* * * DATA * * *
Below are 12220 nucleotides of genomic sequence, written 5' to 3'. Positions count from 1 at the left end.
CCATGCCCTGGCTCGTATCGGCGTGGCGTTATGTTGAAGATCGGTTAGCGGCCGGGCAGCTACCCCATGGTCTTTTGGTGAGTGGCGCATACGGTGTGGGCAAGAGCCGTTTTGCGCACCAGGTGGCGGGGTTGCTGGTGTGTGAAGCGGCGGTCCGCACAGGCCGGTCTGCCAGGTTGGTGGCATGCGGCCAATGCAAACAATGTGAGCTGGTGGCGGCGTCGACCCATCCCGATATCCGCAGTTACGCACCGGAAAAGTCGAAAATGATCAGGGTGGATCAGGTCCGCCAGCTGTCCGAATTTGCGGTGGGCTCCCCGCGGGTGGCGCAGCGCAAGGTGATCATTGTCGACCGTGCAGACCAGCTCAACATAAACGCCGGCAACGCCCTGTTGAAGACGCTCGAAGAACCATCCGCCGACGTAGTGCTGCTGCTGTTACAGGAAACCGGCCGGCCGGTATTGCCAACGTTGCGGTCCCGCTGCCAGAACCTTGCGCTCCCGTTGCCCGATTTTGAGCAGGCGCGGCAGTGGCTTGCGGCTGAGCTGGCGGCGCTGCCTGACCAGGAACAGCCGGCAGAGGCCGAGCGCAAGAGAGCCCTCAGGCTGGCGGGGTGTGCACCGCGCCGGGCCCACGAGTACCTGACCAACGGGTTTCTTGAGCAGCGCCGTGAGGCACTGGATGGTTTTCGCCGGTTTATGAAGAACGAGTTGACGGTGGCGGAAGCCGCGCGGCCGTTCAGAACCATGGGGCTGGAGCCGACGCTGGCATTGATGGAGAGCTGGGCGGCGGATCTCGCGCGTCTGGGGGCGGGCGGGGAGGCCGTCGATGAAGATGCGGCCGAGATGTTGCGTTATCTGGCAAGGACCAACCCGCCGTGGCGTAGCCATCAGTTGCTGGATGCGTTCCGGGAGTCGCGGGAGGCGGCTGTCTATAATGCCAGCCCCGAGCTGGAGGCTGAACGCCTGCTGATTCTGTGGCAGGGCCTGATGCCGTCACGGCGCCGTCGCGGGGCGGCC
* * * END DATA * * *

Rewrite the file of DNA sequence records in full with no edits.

Below are 12220 nucleotides of genomic sequence, written 5' to 3'. Positions count from 1 at the left end.
CCATGCCCTGGCTCGTATCGGCGTGGCGTTATGTTGAAGATCGGTTAGCGGCCGGGCAGCTACCCCATGGTCTTTTGGTGAGTGGCGCATACGGTGTGGGCAAGAGCCGTTTTGCGCACCAGGTGGCGGGGTTGCTGGTGTGTGAAGCGGCGGTCCGCACAGGCCGGTCTGCCAGGTTGGTGGCATGCGGCCAATGCAAACAATGTGAGCTGGTGGCGGCGTCGACCCATCCCGATATCCGCAGTTACGCACCGGAAAAGTCGAAAATGATCAGGGTGGATCAGGTCCGCCAGCTGTCCGAATTTGCGGTGGGCTCCCCGCGGGTGGCGCAGCGCAAGGTGATCATTGTCGACCGTGCAGACCAGCTCAACATAAACGCCGGCAACGCCCTGTTGAAGACGCTCGAAGAACCATCCGCCGACGTAGTGCTGCTGCTGTTACAGGAAACCGGCCGGCCGGTATTGCCAACGTTGCGGTCCCGCTGCCAGAACCTTGCGCTCCCGTTGCCCGATTTTGAGCAGGCGCGGCAGTGGCTTGCGGCTGAGCTGGCGGCGCTGCCTGACCAGGAACAGCCGGCAGAGGCCGAGCGCAAGAGAGCCCTCAGGCTGGCGGGGTGTGCACCGCGCCGGGCCCACGAGTACCTGACCAACGGGTTTCTTGAGCAGCGCCGTGAGGCACTGGATGGTTTTCGCCGGTTTATGAAGAACGAGTTGACGGTGGCGGAAGCCGCGCGGCCGTTCAGAACCATGGGGCTGGAGCCGACGCTGGCATTGATGGAGAGCTGGGCGGCGGATCTCGCGCGTCTGGGGGCGGGCGGGGAGGCCGTCGATGAAGATGCGGCCGAGATGTTGCGTTATCTGGCAAGGACCAACCCGCCGTGGCGTAGCCATCAGTTGCTGGATGCGTTCCGGGAGTCGCGGGAGGCGGCTGTCTATAATGCCAGCCCCGAGCTGGAGGCTGAACGCCTGCTGATTCTGTGGCAGGGCCTGATGCCGTCACGGCGCCGTCGCGGGGCGGCC